Pre Algebra is on my teaching list this year. The last time I taught it was five or six years ago, and I’ve changed quite a bit as a teacher since then, so I’m building everything again from scratch. (It feels appropriate to note that my *philosophy* of teaching/learning has shifted more significantly than my actual *practice*, at least in my other classes.)

For the past week or so we’ve been constructing, measuring, labeling, identifying, and discussing triangles (where the constructing has been mostly with non-digital tools). Given three sides, given three angles, given some combination, similarity, congruence, impossible triangles, etc. Our progress has been frustratingly slow, in large part because my routine of late has consisted of me going into class with an activity and some excitement only to discover that some key element of the activity is seriously flawed. I spend the next evening revising the activity (thereby rekindling my excitement) in order to try it again the next day. I imagine (hope?) our progress won’t be quite as slow next year, but I’m not sure if that’ll be the case.

This is the activity I wrote for today. Since it’s late, I’ll cut to the chase: The conclusions students drew at the end of the activity were on the disappointing side, both in terms of the depth of insight of their observations, as well as their ability to express what they noticed.

This (here and here and here) is what I have planned for tomorrow. I’m hoping that by giving them space to record their measurements (in an organized manner) our debriefing conversation will include more insightful comments from students. We’ll see.

If you’re game, have a look at the handouts and let me know in the comments what you like, what you don’t, and how you’d make it better.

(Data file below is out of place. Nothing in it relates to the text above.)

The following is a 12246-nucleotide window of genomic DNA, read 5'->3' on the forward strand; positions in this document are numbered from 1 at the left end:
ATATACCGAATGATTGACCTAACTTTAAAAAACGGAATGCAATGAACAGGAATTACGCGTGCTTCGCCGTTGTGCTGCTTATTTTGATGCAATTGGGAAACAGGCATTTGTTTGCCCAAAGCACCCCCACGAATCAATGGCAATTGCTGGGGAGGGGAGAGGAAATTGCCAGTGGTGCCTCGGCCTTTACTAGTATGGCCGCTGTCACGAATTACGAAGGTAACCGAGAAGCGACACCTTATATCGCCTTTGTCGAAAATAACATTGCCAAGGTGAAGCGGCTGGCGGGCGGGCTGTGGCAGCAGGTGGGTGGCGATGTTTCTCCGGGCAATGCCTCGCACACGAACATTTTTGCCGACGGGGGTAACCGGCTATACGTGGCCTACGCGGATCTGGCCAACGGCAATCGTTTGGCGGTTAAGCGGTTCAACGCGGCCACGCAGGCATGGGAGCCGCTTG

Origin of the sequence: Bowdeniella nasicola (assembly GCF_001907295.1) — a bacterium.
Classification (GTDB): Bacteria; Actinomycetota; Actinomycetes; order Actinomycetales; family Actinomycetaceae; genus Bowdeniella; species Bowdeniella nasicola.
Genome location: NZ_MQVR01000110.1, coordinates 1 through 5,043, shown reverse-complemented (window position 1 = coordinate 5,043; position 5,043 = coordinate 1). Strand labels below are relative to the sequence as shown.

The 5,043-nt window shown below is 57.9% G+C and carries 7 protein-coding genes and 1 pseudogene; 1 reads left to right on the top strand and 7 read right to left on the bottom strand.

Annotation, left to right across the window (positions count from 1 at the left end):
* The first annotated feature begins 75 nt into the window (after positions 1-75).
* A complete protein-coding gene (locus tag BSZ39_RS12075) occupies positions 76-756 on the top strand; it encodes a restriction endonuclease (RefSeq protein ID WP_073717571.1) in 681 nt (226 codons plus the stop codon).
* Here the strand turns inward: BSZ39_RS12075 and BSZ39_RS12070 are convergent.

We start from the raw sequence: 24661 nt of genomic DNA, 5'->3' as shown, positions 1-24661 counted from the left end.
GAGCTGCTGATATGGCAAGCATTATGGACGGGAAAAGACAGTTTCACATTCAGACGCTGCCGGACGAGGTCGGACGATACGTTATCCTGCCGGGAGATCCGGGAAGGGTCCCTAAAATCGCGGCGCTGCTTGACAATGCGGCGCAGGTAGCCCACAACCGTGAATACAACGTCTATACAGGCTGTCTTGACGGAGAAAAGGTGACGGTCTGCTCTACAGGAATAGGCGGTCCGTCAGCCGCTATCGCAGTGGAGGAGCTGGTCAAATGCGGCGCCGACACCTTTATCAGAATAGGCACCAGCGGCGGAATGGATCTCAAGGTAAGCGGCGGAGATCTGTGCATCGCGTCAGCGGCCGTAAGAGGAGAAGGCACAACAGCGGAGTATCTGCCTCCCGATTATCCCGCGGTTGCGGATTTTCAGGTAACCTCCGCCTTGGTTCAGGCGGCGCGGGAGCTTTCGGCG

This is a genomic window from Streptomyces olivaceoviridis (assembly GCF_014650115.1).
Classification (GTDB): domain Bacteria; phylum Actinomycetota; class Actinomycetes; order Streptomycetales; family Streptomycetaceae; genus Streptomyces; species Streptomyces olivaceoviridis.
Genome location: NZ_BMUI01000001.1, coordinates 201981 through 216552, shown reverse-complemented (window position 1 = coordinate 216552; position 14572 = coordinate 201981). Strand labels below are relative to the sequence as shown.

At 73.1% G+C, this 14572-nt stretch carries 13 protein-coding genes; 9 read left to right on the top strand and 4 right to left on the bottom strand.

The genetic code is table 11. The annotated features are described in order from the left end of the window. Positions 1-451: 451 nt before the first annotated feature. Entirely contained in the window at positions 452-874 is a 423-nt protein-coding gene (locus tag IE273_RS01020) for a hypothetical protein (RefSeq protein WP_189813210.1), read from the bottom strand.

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I’m curious — what’s the role of the “notice” questions in the activity?

Michael, thanks for your question.

First, some background. I’ve historically been a direct instruction-heavy teacher. I’m trying to shift away from that so students are more active in their learning. With an activity like this, I’ve found that the “debriefing” time at the end is crucial (though I haven’t mastered it yet), otherwise my students will often miss the point of a lesson. So in a general sense, those “notice” questions are designed to grease the skids for our debriefing time.

In this particular activity, my goal was for students to observe/notice/learn that scaling the sides of a triangle by a factor of n does not affect the angle measures, and that scaling the side length by n multiples the area by n^2.

Additional thoughts? Are there salvageable parts to the activity? Things to rewrite or throw out? Or back to the drawing board?

Help me out here. What’s the student learning target? What standard are you working toward? It’s been awhile since I taught Pre-Algebra too.

Also, I’d like to know how long it’s been since you started removing yourself from direct instruction. Last school year (around this time) is when I started removing myself from direct instruction. It’s definitely a transition for both you and your students, especially if you’re doing it sometime during the course of the school year.

Are you putting student work/conjectures up during their exploration time for the class to see and critique? As much as I’d love to completely abandon my students and let them figure it all out on their own, I realistically can’t entirely do that. I have to nudge them somehow at times, but I prefer to show them student work. Find something in the class that is completely wrong or has a shred of possibility and let the students build from there. Sorry, if I’m making some false assumptions. Pre-Algebra is a tough beast for a tough age.

I do like the graphic organizer for tomorrow.